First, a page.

Cycling and men's health

Discussion in 'Health Nutrition and Supplements' started by Chuckabutty, Oct 14, 2018.

  1. Chuckabutty

    Chuckabutty Active Member

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    I found this interesting. I've been riding a bike almost every day for four years, and for at least 8 miles a day, sometimes 20 - 30 miles (not every day). I'm 72 and have no current problems. The hardest one I encountered was getting the right saddle because of the discomfort I was experiencing. I tried an exotic Italian saddle based on the correct sizing by measuring my sit bones, but it was torture. I can't understood how anyone can ride a bike with a saddle so narrow that it almost goes up yer bum. It seems to me such a saddle could cause some problems.

    Anyway, how does cycling affect our personal parts?
     
    #1 Chuckabutty, Oct 14, 2018
    Last edited: Oct 14, 2018
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  2. cyclintom

    cyclintom Well-Known Member

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    I would recommend you try a Prologo Scratch. You can sometimes find them on Ebay as the "Try and Buy" version that was used as a test saddle at shops. These versions are pretty cheap. The normal version isn't expensive like saddles used to be so you can try these a lot easier than you used to. Concor and Regal and the like used to be the only descent saddles available and they would leave you walking bow-legged for days.
     
  3. Chuckabutty

    Chuckabutty Active Member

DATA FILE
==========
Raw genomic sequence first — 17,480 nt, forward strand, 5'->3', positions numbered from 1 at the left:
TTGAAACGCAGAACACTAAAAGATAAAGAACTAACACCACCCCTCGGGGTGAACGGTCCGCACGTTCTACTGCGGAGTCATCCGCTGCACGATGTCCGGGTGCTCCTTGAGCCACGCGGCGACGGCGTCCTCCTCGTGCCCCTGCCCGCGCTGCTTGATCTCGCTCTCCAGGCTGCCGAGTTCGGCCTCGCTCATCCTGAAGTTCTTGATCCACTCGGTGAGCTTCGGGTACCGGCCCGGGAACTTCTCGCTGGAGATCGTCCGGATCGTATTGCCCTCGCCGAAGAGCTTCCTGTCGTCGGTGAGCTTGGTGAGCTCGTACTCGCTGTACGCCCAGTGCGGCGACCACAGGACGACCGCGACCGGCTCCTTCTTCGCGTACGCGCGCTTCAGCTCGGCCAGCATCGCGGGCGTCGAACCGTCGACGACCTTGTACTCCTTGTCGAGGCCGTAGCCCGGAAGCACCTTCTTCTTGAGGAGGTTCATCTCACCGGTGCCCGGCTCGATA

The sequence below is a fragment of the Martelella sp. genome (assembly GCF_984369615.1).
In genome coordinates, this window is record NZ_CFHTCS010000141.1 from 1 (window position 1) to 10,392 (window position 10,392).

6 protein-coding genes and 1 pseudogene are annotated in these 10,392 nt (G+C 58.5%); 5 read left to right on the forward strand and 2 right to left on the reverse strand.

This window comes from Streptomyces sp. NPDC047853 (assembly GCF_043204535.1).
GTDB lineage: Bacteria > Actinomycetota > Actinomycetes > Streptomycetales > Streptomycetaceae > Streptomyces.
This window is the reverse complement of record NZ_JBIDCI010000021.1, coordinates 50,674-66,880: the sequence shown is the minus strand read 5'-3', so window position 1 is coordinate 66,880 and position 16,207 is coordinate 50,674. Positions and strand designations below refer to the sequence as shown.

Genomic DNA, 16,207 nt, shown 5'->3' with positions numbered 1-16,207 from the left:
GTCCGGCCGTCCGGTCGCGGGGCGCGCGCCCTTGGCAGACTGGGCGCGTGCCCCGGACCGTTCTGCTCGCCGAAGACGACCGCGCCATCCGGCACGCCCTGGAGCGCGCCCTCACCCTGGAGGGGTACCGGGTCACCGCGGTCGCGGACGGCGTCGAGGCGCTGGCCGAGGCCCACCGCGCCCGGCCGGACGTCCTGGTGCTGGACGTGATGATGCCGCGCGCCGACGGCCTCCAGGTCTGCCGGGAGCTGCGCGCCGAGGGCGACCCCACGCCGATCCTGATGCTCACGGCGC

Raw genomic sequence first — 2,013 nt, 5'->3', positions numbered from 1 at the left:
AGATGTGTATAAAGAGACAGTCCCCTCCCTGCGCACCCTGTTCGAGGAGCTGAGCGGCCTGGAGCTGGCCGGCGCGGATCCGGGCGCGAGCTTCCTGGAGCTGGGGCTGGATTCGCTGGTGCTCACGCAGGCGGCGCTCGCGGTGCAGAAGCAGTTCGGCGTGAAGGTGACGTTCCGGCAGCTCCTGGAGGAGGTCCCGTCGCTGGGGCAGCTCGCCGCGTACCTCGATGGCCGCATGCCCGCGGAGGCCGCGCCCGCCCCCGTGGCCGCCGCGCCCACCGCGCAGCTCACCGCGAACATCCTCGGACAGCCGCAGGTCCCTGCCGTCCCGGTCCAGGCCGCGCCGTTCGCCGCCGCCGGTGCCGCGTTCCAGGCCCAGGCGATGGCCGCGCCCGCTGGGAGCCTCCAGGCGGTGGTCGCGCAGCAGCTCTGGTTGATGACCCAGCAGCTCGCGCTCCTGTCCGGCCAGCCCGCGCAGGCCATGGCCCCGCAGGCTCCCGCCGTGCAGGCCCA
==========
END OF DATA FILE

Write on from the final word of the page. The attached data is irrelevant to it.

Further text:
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    My fault for not making it clear that I was posting a video pertaining to men's health. The last two words (personal parts) of my original post (underlined) provided a link to the video. Click on the words and it will take you to the YouTube video.
     
  4. BrianNystrom

    BrianNystrom Member

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    Saddle choices is very personal, which is why there are so many designs on the market. It takes time and experience to determine what fits you best; no guidelines can substitute for that. Perhaps one may get lucky and find a great saddle on the first try, but that's not the norm.

    Comfort is not something that happens immediately, either. Even if you have the "perfect" saddle, it's going to take time for your body to adjust to having a lot of pressure on your ischial tuberosities ("sit bones") and the soft tissue between the bones and the saddle. Soreness in that area is normal and should be expected. It subsides after a few rides, but you need to ride on a consistent basis to prevent discomfort from returning.

    I've found a couple of saddles that work for me, one for road and another for off-road ('gravel & MTB). I actually modify my road saddles to make them just right. It's extra work, but it's worth it.

    Keep in mind that even plastic-base saddles break in and eventually wear out. The padding compresses to fit you initially, but after thousands of miles, it can break down to the point that it's less comfortable. Saddles are not a "forever" purchase.

    As the video points out, cycling is good for your health and unless you're crazy enough to ignore numbness or other potentially serious symptoms, nothing bad is going to happen due to riding.
     
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  5. RoWarrior

    RoWarrior New Member

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    I've been noticing my bits going numb recently, and it isn't the cold.

    I'm thinking I need to invest in a bigger saddle and lose some weight (120kg!)
     
  6. BrianNystrom